It's possible that the tonearm/cartridge is not adjusted probably. It's been awhile since I used a turntable but I am sure someone will come up with the proper adjustment procedure.
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Due to the decreased radius of curvature and the increasing distance from the second point of tangency in a conventionally aligned system the physics of the thing would indicate that the inner grooves would be prone to the greatest distortion and would be the hardest to track. In my practical experience this has always been true. Have you tried one of the many excellent alignment gauges on the market?
Herman, sometimes, if you have a TT that comes without an arm, and an arm was installed on it, the pivot-to-spindle distance is not adjusted correctly. Thus, if you used a single-point cartridge alignment guage, you would not know about this. The result would be cart misalignment in areas other than where the alignment guage was set. The way to do this is to consult the arm manual for the proper spindle-to-pivot distance and check it with a ruler. It doesn't have to be very far off to cause problems. Also, use a 2-point cartridge alignment guage for making the most accurate cartridge alignment. The 2-point guage will also show you if the spindle-to-pivot distance is wrong, because you wouldn't be able to get 2-point alignment if it is off.
It is a Wilson Benesch Act 2 table and arm with an Analog cartridge. I set the alignment with the tool that came with the table and compared to a Geodisc, and several 2 point protractors and all seems OK. I used a Stereo Review disc to set antiskating the HFN&RR disc with a voltmeter to set the azimuth a la Michael Fremmer. The speed has been checked with a K&B strobe and the tracking force set with a Winds gauge. It has a nude elliptic stylus. Whatever that means.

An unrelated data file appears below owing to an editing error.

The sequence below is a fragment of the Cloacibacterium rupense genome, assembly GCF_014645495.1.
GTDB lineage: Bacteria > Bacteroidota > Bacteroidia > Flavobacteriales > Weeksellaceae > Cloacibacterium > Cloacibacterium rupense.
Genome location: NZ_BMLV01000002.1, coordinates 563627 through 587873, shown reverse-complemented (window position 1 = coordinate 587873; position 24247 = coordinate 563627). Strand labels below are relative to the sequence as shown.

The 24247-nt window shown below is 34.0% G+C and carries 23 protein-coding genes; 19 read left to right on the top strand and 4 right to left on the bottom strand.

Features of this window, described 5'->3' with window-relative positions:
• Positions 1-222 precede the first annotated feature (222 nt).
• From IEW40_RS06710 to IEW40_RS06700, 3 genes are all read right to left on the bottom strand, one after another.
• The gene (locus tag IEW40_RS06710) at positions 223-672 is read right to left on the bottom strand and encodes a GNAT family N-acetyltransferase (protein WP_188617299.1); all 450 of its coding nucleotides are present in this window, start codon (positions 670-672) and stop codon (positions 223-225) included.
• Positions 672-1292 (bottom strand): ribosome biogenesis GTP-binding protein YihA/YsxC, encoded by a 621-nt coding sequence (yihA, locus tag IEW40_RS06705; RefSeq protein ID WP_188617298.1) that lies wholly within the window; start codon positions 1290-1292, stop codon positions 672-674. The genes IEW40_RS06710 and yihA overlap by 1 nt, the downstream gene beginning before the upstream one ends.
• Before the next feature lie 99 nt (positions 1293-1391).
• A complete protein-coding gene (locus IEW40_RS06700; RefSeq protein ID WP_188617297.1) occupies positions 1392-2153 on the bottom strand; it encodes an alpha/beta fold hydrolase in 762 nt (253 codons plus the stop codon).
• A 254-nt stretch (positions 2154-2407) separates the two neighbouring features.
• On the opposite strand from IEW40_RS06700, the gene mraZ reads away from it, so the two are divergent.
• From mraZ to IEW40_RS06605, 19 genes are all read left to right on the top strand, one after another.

I was just thinking that someone may have seen this before and could say something like "oh yeah, that means your cartridge is twisted slightly this way or that" or "that means the antiskate is too high or low". I'll check it all again. All ideas are appreciated.
The obvious difference between the biginning and the end would seem to be the zenith, but you have checked that, so that seems less likely. In fact, you've checked everything.
g m c has a good point, in fact, evan if you have got the anti-skate dead-on, AT the place you set it, the anti-skate is really most reactive in the sense that misalignment would cause tracking error before zenith distortion that you could hear. In other words, practically speaking, ellipticals are much more forgiving with zenith error and VTA, and when they are off, you would tend to lose focus rather than a less "smooth" sound.
ellipticals, good ones, do tend to be reactive to tracking force, subjectively, and too light a tracking force would cause the sound to be, to me, just what you describe. Anti-skate, would cause just exactly the same effect. They are inter-related, , and in my experience, can be quite touchy when I supposedly am SO close to being dialed in. When you are light on your VTF, anti-skate is more critical.
I also find, that evan though I am really near-sighted and have no problem setting up a cartridge with repeated results, that I can almost always do better by ear (although I sometimes get carried away and have to start over). It seems to me you are all aligned with your gauges, so maybe you should try your ears. I would try VTF first, at the beginnig of the record, then fine tune with anti-skate.
If this does not work, get back, I may have another idea.